South Carolina is a brand-name opponent from the most powerful conference in college football.
But that doesn’t impress East Carolina all that much. Not after what the Pirates experienced against Appalachian State in their season opener Thursday in Charlotte.
“I’m telling you, Appalachian State is a top-25 team nationally, so we’ve faced a quality opponent,” coach Mike Houston said Tuesday of the Mountaineers, who put a 33-19 hurting on his ECU squad in the Duke’s Mayo Classic. “We’re facing another quality opponent. Everybody puts a lot of attention on them because of the conference they come from, but there’s good teams across this country everywhere.”
There just happens to be a greater concentration of those top teams in the SEC, as the Pirates have experienced firsthand over the years.
ECU is 4-19 all-time against SEC opponents. On the plus side, all four of those wins have come against South Carolina.
While it’s been nearly 22 years since the most recent of those victories, circumstances surrounding Saturday’s home opener at Dowdy-Ficklen Stadium give the Pirates their best shot at beating the Gamecocks since a 21-3 triumph in Columbia on Sept. 18, 1999.
At least the folks in Las Vegas think so.
ECU, despite its loss to App State, is a two-point favorite against a South Carolina team that put a 46-0 walloping on Eastern Illinois in its opener last week. The Gamecocks, however, are coming off a 2-8 season and will be playing on the road for the first time in just their second game under new coach Shane Beamer.
Regardless of the records and the conference affiliation, Houston said his team will have to protect quarterback Holton Ahlers better than it did last week to have any chance at winning.
The Pirates gave up four sacks and five hurries against the Mountaineers. Among their seven penalties for 90 yards was a holding call that nullified a 59-yard run by Ahlers and an offensive interference infraction that wiped out a touchdown pass to tight end Shane Calhoun.
To make matters worse, starting right tackle Bailey Malovic was lost to a season-ending injury in the game.
“The frustrating thing is that it just wasn’t one guy. It was maybe six or seven guys one time,” Houston said of ECU’s offensive issues. “You put all that together and it looks like you had more issues than you had. But I do feel like those issues are fixable. Most teams have some mistakes in game one and they get fixed. That’s why you see the improvement from game one to game two.”
As solid as South Carolina looked in its opening game, it also figures to be improved with the addition of leading rusher Kevin Harris.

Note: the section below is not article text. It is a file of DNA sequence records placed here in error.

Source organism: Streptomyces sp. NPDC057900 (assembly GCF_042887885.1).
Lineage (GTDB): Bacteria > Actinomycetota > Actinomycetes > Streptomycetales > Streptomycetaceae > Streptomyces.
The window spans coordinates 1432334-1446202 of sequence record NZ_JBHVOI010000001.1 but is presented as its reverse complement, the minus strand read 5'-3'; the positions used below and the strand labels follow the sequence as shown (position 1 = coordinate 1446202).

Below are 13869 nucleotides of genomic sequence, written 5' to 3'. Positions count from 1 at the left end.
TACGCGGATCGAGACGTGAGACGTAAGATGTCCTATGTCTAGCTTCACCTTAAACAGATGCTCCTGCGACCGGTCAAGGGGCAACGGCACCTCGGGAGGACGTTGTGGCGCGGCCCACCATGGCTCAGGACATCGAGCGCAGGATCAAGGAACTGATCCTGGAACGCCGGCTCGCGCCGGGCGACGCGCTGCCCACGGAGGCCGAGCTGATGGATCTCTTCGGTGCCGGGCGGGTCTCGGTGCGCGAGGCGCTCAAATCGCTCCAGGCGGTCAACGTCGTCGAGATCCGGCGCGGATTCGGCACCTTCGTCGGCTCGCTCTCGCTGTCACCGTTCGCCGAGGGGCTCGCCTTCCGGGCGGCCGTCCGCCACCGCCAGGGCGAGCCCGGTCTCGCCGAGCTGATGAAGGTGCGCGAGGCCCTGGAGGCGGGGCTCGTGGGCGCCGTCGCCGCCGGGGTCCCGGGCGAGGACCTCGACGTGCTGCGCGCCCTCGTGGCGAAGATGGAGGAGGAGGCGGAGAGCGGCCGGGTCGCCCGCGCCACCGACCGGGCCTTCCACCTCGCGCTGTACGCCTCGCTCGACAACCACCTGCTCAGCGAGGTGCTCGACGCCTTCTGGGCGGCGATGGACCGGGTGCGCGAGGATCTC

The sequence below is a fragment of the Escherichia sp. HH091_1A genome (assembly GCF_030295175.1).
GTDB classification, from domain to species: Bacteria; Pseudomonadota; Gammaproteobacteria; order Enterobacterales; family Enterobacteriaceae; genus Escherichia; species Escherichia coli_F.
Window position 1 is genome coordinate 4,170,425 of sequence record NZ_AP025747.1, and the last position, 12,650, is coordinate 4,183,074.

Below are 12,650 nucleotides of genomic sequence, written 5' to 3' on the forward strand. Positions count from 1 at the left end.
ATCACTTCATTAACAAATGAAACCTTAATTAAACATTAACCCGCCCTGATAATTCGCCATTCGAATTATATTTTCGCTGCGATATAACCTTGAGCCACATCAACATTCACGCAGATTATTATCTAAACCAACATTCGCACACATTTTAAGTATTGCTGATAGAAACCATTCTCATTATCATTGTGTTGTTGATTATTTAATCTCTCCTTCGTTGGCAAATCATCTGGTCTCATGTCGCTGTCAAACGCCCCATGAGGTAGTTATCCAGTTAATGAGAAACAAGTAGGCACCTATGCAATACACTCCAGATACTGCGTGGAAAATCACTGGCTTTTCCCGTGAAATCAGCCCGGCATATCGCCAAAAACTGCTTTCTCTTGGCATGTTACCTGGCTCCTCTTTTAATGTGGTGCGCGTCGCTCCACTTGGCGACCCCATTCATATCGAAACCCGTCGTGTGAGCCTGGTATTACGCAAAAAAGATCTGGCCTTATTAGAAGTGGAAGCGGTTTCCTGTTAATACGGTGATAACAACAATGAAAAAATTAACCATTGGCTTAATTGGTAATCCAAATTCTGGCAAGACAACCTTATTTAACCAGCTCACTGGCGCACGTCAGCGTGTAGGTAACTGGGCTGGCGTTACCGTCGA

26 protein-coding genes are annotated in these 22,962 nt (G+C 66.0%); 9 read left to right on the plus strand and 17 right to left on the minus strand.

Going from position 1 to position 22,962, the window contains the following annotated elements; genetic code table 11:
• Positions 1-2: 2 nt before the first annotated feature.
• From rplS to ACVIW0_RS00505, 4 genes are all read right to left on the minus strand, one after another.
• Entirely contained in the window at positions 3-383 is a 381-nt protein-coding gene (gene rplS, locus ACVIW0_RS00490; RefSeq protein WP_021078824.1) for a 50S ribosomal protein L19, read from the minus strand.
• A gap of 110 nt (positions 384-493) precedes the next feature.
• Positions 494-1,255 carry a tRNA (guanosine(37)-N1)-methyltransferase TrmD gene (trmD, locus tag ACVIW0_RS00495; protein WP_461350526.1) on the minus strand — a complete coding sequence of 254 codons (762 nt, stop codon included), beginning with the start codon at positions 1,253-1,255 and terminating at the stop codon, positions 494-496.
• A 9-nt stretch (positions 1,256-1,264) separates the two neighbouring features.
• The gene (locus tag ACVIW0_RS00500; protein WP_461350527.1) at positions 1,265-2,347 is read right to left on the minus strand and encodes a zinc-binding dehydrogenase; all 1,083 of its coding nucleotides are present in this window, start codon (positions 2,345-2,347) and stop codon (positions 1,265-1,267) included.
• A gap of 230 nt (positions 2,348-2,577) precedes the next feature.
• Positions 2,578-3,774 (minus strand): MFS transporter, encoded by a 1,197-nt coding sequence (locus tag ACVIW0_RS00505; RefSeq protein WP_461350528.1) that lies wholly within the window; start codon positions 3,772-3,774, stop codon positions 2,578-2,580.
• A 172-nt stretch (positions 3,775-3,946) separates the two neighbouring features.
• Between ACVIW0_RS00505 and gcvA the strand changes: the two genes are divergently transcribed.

The sophomore running back rushed for 1,138 yards and 15 touchdowns while averaging an impressive 6.15 yards per carry last season. He’s been recovering from what has been reported as “a minor procedure on his back” over the summer, but he is expected to be back in the lineup for Saturday’s game.
He might not be the only addition for the Gamecocks.
There’s also a chance starting quarterback Luke Doty will be ready to return after missing much of preseason camp with a foot injury. Zeb Noland, a graduate assistant who was pressed into service at quarterback when Doty was sidelined, filled in well against Eastern Illinois, throwing for 121 yards and four touchdowns.
As for which quarterback will start and how much each might play, Beamer isn’t tipping his hand.
“I’m sure Houston would love that, and he knows he’s got to get ready for Dakereon Joyner, they’ve got to get ready for Luke Doty and Zeb,” Beamer said of his three quarterbacks. “We do a lot of different things offensively, so no. I don’t know why I would.”
Regardless of who ends up under center, there’s at least one thing ECU has going for it. For the first time since 2019, it will enjoy a true home-field advantage.
“It’s going to mean a lot,” Houston said. “It’s probably going to be the biggest crowd since I’ve been here. So I think they’re excited about it. It will obviously be electric.
“It’s one of the reasons so many of them came here to East Carolina, because of Pirate Nation and the way Dowdy-Ficklen Stadium is on game day. It should be a great home-field advantage and something for them to feed off.”